The attacker bites the politician's ear, others cut in Hong Kong

HONG KONG: a man who wields a knife cut several people and bit part of the ear of a pro-democratic politician in Hong Kong on Sunday, when riot police broke into several shopping centers to thwart protesters who have been demanding government reforms for almost five months.

The bloody attack erupted outside one of those shopping complexes, Cityplaza on. Local media said the attacker told his victims that Hong Kong belongs to China.

Television images showed the man biting the ear of district councilor Andrew Chiu, who had tried to prevent him from leaving after stabbing. The attacker was hit by a crowd before the police arrived.

The government, condemning the attack, said five people were hospitalized, including two in critical condition, and asked people to remain rational and put aside their political differences. `` They should abide by the law and not resort to vigilantism, '' a government spokesman said in a statement.

The attack came on Sunday night, a day in which online protesters were urged to meet in seven locations, including shopping centers, to sustain a boost to political reform.

Most of the demonstrations did not work as dozens of riot police took positions, searched and arrested people, dispersed crowds and blocked access to a park next to the city leader's office, Carrie Lam.

Some small pockets of unconditional protesters did not change.

While protesters sang slogans at the New Town Plaza mall in Sha Tin, police said they moved in after some `` masked troublemakers '' with fire extinguishers shattered the turnstiles and smashed windows at the downtown subway station commercial.

At two malls in the New Territories in the north, protesters vandalized shops, threw paint and attacked a branch of Japanese fast food chain Yoshinoya, which has been frequently targeted after the chain's owner voiced support for the Hong Kong police.

Police rushed into one of the shopping centers after objects were thrown at them. In another, protesters used umbrellas and bridles to close the entrance to the mall and prevent police from entering.

Later in the day, police broke into Cityplaza after some protesters sprayed graffiti in a restaurant. A human chain made up of dozens of people broke down and angry shoppers interrupted the police.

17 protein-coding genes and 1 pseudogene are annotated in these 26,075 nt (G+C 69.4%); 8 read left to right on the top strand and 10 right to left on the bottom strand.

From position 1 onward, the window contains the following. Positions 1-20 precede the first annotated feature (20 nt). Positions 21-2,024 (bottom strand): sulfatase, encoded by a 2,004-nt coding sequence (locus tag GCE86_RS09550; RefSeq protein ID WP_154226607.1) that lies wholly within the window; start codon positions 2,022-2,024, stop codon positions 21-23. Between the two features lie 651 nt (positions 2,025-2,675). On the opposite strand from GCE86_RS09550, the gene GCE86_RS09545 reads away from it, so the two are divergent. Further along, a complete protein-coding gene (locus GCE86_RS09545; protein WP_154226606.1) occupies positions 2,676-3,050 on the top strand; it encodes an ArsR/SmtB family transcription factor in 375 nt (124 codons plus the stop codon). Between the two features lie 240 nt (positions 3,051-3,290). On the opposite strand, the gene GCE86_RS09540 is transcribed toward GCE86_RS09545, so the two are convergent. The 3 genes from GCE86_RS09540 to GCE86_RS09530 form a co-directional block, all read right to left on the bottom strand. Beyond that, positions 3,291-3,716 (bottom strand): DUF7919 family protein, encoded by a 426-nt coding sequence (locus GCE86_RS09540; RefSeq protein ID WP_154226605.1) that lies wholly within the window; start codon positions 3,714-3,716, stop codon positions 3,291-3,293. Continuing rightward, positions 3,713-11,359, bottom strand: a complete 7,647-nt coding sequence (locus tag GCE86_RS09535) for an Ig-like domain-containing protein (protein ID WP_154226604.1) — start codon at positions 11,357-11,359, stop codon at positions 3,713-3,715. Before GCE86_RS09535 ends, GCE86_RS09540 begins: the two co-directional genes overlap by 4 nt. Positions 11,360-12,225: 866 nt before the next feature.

In the early hours of Monday, police threw tear gas after some protesters threw bricks and other objects at another district. A woman was injured after she allegedly jumped from a balcony to escape tear gas, local media said.

The protests began in early June over a now-shelved plan to allow extraditions to mainland China but have since swelled into a movement seeking other demands, including direct elections for Hong Kong's leaders and an independent inquiry into police behavior.

Lam has refused to give in and instead has focused on the measures that, according to her, contributed to the rage of the protesters, such as creating jobs and alleviating housing problems in one of the most expensive cities in the world. He invoked emergency powers last month to ban facial masks at demonstrations, causing more anger.

Her office said Sunday that Lam, currently in Shanghai, will head to Beijing on Tuesday. She is due to hold talks Wednesday with Chinese Vice Premier Han Zheng and join a meeting on the development of the Greater Bay Area that aims to link Hong Kong, Macao and nine other cities in southern China.

The project will help make it easier for Hong Kong residents to work and reside in mainland Chinese cities, and bolster the flow of people and goods, Lam's office said in a statement.

But the plan has also sparked concerns over China's growing influence over the territory. Many protesters fear Beijing is slowly infringing on the freedoms guaranteed to Hong Kong when the former British colony returned to Chinese control in 1997.

On Saturday, protesters attacked the Hong Kong office of China's state-owned Xinhua News Agency in a show of anger against Beijing, a day after China warned of tightening its grip on the city to quell the unrest.

In a statement, Xinhua strongly condemned the `` barbaric acts of mobs '' that had shattered and set fire to the lobby of its Asia-Pacific office building. He also deplored `` any act of sabotage against the media '' and called for an end to violence against the press.

Protesters have frequently targeted Chinese banks and businesses. In July, demonstrators threw eggs at China's liaison office in Hong Kong and defaced the Chinese national emblem in a move slammed by Beijing as a direct challenge to its authority.

On Friday, the Communist Party in Beijing vowed to `` establish and strengthen a legal system and enforcement mechanism '' to prevent foreign powers from sowing acts of `` separatism, subversion, infiltration and sabotage '' in Hong Kong.